When I was a child growing up in the UK, whenever a place would get particularly busy or crowded it wouldn't be too long before an adult would exclaim: It's like Piccadilly Circus in here! This photograph taken almost twenty years before my birth shows just how busy a thoroughfare it really was even back in the 1950s. First built in 1819 to connect Regent Street with the major shopping street of Piccadilly (both visible in this image), with its memorial fountain and aluminium statue of Anteros, more popularly referred to as Eros, added in 1892-93, Piccadilly Circus is now one of London's most recognisable landmarks. The traditional double-decker London Buses are, of course, instantly recognisable too and the central bus is advertising another British institution - McDougall’s Self-Rising Flour!
This sepia toned real photograph postcard was printed with a high gloss finish by postcard publishing giant Valentine & Sons Ltd. and on the reverse features its classic "Valentine's" logo with the initial V and two globes indicating their once worldwide business (they had long since sold their interests outside of Great Britain back in 1923). As was often the case with their photographic cards, this image has been named and numbered on the front by hand.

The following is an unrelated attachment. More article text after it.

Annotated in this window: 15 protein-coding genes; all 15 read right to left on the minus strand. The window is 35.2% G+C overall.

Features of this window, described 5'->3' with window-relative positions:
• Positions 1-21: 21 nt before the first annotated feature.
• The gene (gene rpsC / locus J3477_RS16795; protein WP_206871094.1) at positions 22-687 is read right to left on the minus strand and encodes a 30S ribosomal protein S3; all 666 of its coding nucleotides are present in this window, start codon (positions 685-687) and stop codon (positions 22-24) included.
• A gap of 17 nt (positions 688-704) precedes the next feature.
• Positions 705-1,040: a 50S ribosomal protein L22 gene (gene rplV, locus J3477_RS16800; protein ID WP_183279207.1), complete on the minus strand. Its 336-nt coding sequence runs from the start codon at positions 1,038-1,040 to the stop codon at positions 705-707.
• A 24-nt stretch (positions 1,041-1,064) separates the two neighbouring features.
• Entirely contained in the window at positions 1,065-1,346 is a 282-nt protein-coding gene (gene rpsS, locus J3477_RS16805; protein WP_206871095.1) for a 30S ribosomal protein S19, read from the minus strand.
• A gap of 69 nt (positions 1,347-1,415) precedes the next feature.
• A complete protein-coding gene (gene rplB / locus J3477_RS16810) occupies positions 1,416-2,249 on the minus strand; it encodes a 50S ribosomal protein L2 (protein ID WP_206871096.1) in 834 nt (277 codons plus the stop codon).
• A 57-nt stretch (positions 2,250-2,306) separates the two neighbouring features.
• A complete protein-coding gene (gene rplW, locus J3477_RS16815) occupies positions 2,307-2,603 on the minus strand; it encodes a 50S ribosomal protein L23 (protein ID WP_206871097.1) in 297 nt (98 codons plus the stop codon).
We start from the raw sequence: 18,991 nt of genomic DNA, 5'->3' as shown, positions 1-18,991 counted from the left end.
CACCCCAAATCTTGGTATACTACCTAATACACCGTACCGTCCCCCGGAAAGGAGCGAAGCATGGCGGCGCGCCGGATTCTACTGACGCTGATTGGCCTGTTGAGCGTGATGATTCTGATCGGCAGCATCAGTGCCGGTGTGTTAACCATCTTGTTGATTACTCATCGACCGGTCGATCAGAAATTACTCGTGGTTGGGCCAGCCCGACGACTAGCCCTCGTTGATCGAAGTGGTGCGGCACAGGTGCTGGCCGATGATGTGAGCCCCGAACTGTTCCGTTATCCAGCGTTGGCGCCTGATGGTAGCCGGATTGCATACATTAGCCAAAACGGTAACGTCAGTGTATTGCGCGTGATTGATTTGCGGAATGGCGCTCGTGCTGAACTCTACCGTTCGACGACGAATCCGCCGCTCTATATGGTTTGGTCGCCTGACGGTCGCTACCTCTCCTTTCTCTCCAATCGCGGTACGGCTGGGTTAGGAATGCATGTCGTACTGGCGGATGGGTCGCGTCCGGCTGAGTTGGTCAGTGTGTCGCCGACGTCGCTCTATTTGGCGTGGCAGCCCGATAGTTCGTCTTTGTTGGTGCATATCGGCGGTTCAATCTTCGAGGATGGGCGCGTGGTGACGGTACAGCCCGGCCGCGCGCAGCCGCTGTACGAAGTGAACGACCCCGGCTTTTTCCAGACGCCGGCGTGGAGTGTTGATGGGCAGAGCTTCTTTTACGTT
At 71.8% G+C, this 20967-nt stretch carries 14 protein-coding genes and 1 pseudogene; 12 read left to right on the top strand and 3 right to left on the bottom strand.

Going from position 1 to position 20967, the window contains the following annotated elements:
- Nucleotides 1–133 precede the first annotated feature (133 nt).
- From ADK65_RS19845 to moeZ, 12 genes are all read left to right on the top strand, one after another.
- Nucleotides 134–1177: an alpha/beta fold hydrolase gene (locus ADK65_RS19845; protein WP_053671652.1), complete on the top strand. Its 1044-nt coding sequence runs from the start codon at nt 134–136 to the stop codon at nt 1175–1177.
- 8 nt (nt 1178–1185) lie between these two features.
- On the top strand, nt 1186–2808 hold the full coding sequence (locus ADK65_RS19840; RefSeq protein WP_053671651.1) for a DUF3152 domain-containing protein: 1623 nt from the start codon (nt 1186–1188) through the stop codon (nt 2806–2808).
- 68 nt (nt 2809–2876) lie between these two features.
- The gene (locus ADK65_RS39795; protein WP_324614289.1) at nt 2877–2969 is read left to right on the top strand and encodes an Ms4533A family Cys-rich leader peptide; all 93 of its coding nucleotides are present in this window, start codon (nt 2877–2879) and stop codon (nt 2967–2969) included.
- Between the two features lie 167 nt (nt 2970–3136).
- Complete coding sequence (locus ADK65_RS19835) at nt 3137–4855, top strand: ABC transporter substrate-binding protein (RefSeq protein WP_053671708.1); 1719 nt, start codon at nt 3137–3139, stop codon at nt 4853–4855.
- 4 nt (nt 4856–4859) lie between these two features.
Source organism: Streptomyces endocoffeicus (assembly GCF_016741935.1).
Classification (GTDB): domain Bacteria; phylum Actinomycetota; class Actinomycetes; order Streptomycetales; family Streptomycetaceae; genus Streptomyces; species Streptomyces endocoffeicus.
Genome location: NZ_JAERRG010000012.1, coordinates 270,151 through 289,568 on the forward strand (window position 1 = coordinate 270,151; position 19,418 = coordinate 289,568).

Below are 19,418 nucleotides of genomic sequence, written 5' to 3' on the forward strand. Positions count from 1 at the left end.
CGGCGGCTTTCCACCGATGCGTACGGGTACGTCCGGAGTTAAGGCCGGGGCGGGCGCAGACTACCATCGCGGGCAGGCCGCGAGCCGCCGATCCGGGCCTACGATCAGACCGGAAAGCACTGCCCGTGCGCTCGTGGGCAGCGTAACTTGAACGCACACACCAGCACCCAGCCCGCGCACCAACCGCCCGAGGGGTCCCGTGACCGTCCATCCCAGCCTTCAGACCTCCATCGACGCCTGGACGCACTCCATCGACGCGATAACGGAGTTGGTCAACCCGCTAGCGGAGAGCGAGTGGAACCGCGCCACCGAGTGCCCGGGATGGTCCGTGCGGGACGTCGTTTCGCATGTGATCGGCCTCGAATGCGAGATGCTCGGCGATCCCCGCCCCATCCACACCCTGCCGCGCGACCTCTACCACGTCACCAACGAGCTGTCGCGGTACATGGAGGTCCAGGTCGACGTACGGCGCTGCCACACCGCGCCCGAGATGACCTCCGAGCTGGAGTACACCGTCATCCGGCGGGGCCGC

The postmark on this card is hard to read but the year would seem to end in a zero, which I assume makes this a late usage of a 2 ½ d (old pence) George VI definitive postage stamp which was in use from 1937 - 1947.
Whilst doing a bit of research about this postcard I came across this wonderful film - Journey by a London Bus in 1950 - a time-capsule movie which fits this post beautifully. Watch it below or click here to watch on YouTube!
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